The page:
Why Do I Listen to So Many White Guys with Guitars?

Categories: Essay

Credit: Natalie Zaro
HAIM has the whole girl power thing on lock
You learn a lot about yourself when you take a three-week road trip soundtracked by the 1200 or so songs that you keep on your iPhone. No matter who you're traveling with, you are bound to eventually exhaust all normal conversation topics, and your focus will inevitably shift to the songs that are accompanying you. I have always believed that you can tell a lot about a person based on their book or film collection, and I feel the same way about music libraries, too.

See also: On Default Genders, Dead Girlfriends, Politics, and Imagination

With that in mind, I decided to take a long, hard, objective look at myself, sizing my music library up the same way I'd size up a potential date, roommate, or friend. When I did, I noticed something slightly disturbing: I listen to a lot of white boys with guitars. I'd like to think I have pretty eclectic taste in music and try to listen to anything, as long as the lyrics aren't heinously stupid/misogynistic. It's pretty normal for the shuffle function to skip from 1940's show tunes to EDM to jazz to a cappella to folk to indie rock. But even with tastes that diverse, I noticed that most of the artists I listen to are male.

I found this alarming. I'm a feminist, and while I don't think there's a way to quantify feminism, I aim to support those who identify as female in any way. So why do I listen to so many male artists, and just how outnumbered are the ladies in my music library, anyways? With this in mind, I came up with an undertaking: re-listen to all 1,257 songs I currently have on my iPhone, and mark down whether the song was sung by people of the male persuasion, female persuasion, or a duet/group song between males and females. I also skipped through all songs from musicals (of which there are quite a lot--I'm a musical theater kid at heart), since those are sung by characters who are telling a story, and the instrumental-only songs, since they don't have singers.

Is my methodology ***flawless, to borrow some syntax from Beyonce? Certainly not, but it did the trick. For better or worse, the singer of a song is the face of the song, and, in bands, often the face of the band. This is the face that the artist chose to present to the world, and so it is the face for which I will judge them. When I jumped in, I was shocked by the numbers I was seeing. I had a feeling that the majority of the songs I listened to were sung by dudes, but I had no clue just how few females I had on my iPhone.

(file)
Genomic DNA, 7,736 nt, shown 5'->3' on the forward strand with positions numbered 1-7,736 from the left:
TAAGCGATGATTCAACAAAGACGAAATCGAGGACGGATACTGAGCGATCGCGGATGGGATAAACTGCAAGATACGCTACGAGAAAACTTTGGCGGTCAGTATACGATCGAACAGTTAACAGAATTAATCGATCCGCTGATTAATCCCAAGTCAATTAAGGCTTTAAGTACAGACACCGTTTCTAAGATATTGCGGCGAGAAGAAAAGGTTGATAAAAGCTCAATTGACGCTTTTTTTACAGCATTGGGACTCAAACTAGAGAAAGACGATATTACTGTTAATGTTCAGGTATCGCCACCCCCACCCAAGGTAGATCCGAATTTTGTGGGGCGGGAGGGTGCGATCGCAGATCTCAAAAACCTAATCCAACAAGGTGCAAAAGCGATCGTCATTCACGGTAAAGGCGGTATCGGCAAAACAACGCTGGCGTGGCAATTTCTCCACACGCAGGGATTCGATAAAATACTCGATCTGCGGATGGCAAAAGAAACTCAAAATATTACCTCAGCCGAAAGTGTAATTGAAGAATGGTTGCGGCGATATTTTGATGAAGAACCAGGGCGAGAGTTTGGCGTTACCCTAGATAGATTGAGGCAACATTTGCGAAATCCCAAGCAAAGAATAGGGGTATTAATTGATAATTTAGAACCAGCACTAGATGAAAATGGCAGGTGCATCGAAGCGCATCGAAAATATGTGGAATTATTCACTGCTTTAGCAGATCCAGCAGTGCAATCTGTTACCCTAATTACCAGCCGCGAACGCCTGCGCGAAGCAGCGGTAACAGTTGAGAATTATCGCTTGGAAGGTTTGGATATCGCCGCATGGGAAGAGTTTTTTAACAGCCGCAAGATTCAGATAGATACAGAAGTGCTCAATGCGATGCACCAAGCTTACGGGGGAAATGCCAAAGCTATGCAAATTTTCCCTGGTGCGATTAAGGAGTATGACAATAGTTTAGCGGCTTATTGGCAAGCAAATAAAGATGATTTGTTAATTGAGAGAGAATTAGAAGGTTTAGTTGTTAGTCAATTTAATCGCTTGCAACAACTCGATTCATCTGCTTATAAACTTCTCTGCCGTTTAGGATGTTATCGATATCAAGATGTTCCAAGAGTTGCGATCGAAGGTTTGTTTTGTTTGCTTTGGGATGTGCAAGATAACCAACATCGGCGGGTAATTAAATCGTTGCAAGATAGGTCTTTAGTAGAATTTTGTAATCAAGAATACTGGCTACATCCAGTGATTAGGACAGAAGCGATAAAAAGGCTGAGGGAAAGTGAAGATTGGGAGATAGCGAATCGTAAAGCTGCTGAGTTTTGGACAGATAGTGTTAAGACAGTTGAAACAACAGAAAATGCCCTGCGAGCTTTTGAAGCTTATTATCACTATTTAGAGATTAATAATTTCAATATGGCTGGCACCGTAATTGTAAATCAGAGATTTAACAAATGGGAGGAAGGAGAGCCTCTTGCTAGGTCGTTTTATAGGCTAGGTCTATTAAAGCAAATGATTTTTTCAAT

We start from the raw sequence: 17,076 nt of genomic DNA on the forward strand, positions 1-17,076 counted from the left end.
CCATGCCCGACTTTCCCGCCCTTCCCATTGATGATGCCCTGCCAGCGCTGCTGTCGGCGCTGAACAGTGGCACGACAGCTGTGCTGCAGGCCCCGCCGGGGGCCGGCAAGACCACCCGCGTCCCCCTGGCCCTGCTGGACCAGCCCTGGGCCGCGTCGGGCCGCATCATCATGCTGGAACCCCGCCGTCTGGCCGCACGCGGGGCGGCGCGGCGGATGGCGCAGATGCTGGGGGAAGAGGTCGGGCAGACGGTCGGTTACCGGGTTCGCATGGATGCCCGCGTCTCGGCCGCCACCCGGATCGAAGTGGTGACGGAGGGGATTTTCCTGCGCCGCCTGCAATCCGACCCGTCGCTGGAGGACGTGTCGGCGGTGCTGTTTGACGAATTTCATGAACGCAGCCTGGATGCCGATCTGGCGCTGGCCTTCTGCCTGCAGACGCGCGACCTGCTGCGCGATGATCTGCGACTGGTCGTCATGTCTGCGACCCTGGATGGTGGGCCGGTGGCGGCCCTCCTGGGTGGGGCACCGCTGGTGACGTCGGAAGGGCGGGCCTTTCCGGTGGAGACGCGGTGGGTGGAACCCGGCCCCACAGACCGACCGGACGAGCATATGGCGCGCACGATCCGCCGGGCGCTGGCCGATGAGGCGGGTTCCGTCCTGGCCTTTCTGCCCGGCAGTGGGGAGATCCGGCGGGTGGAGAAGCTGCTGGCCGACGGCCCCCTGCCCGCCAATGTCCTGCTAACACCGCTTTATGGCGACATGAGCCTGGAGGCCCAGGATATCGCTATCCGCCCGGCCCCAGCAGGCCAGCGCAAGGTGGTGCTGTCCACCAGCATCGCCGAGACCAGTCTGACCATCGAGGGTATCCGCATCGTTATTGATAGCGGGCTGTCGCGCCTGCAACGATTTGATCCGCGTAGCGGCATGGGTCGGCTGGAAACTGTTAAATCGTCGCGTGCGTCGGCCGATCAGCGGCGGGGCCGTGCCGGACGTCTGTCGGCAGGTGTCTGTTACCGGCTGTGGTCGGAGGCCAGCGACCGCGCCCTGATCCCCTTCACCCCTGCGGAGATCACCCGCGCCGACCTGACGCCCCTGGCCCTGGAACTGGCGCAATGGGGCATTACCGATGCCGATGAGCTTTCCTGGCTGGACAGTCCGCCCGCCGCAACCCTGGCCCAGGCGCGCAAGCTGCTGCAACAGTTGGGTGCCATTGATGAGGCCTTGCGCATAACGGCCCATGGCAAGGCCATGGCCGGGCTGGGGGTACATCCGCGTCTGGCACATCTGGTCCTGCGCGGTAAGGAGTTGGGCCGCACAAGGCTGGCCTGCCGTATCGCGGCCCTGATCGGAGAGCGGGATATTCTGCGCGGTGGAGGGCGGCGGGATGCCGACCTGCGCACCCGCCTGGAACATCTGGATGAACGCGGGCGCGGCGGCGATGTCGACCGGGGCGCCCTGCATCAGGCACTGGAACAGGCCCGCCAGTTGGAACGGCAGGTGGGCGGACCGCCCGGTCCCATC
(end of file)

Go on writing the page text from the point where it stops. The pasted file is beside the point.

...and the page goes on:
I also noticed something surprising--almost all of the songs by women had earned their place on my phone. It's a battle to be awarded a spot on my phone, but the songs sung by females were all awesome ones that I genuinely love and hand-picked. The songs sung by dudes, though? Not so much. The songs I didn't know very well, or the free songs from Starbucks that I'd been keeping on there and had forgotten about were all sung by dudes. I knew almost every single female-fronted song by heart. This brought up an interesting question for me: why am I so much more willing to keep songs by guys around, to "give them a shot," but I wouldn't do the same for my fellow ladies?

I may be overstating things, but I feel like this is a form of deep-seeded, latent sexism in myself. I've been unconsciously setting up higher standards for female artists, like they have to prove themselves more than their male counterparts do. That's a concept that's unfortunately familiar to any group that isn't white males, and I'm saddened to find that I've been subconsciously reinforcing it, even in something as simple as my taste in music.

See also: "The Assumption Is That I'm a Prop": On Being a Woman of Color in the Indie Music Scene

Sponsor Content

Now Trending

New York Concert Tickets

From the Vault